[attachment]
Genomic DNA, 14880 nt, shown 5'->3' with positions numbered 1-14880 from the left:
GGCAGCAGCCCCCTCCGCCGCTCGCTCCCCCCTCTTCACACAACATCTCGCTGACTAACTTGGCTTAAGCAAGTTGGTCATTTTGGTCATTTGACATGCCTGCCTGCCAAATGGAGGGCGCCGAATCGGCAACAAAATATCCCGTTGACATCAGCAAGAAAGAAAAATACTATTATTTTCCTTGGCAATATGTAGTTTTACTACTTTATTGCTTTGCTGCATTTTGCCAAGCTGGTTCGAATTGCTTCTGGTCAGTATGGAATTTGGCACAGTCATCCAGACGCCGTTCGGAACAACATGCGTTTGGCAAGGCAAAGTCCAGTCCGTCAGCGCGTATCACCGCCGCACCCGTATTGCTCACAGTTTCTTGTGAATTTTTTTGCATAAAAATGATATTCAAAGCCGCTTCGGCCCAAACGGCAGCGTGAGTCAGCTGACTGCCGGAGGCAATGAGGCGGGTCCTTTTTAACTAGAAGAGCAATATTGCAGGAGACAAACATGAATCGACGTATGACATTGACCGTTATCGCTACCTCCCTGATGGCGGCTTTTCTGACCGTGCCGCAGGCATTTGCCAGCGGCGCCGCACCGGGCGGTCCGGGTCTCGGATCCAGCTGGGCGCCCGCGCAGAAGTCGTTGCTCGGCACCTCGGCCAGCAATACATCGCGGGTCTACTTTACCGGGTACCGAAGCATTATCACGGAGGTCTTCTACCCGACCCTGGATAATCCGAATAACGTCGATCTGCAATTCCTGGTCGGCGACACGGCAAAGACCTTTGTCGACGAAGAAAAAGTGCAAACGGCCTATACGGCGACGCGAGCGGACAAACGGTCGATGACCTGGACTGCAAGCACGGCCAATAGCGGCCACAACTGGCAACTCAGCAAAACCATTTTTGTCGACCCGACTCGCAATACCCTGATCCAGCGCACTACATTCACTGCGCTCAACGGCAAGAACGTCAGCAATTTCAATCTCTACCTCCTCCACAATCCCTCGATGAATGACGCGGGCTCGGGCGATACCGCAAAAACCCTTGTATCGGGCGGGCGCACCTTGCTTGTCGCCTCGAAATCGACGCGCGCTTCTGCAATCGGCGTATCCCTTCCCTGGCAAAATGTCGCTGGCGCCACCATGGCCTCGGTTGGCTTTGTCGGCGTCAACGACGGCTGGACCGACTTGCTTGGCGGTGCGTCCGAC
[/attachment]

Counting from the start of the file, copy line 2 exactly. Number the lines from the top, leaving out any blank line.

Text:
GGCAGCAGCCCCCTCCGCCGCTCGCTCCCCCCTCTTCACACAACATCTCGCTGACTAACTTGGCTTAAGCAAGTTGGTCATTTTGGTCATTTGACATGCCTGCCTGCCAAATGGAGGGCGCCGAATCGGCAACAAAATATCCCGTTGACATCAGCAAGAAAGAAAAATACTATTATTTTCCTTGGCAATATGTAGTTTTACTACTTTATTGCTTTGCTGCATTTTGCCAAGCTGGTTCGAATTGCTTCTGGTCAGTATGGAATTTGGCACAGTCATCCAGACGCCGTTCGGAACAACATGCGTTTGGCAAGGCAAAGTCCAGTCCGTCAGCGCGTATCACCGCCGCACCCGTATTGCTCACAGTTTCTTGTGAATTTTTTTGCATAAAAATGATATTCAAAGCCGCTTCGGCCCAAACGGCAGCGTGAGTCAGCTGACTGCCGGAGGCAATGAGGCGGGTCCTTTTTAACTAGAAGAGCAATATTGCAGGAGACAAACATGAATCGACGTATGACATTGACCGTTATCGCTACCTCCCTGATGGCGGCTTTTCTGACCGTGCCGCAGGCATTTGCCAGCGGCGCCGCACCGGGCGGTCCGGGTCTCGGATCCAGCTGGGCGCCCGCGCAGAAGTCGTTGCTCGGCACCTCGGCCAGCAATACATCGCGGGTCTACTTTACCGGGTACCGAAGCATTATCACGGAGGTCTTCTACCCGACCCTGGATAATCCGAATAACGTCGATCTGCAATTCCTGGTCGGCGACACGGCAAAGACCTTTGTCGACGAAGAAAAAGTGCAAACGGCCTATACGGCGACGCGAGCGGACAAACGGTCGATGACCTGGACTGCAAGCACGGCCAATAGCGGCCACAACTGGCAACTCAGCAAAACCATTTTTGTCGACCCGACTCGCAATACCCTGATCCAGCGCACTACATTCACTGCGCTCAACGGCAAGAACGTCAGCAATTTCAATCTCTACCTCCTCCACAATCCCTCGATGAATGACGCGGGCTCGGGCGATACCGCAAAAACCCTTGTATCGGGCGGGCGCACCTTGCTTGTCGCCTCGAAATCGACGCGCGCTTCTGCAATCGGCGTATCCCTTCCCTGGCAAAATGTCGCTGGCGCCACCATGGCCTCGGTTGGCTTTGTCGGCGTCAACGACGGCTGGACCGACTTGCTTGGCGGTGCGTCCGAC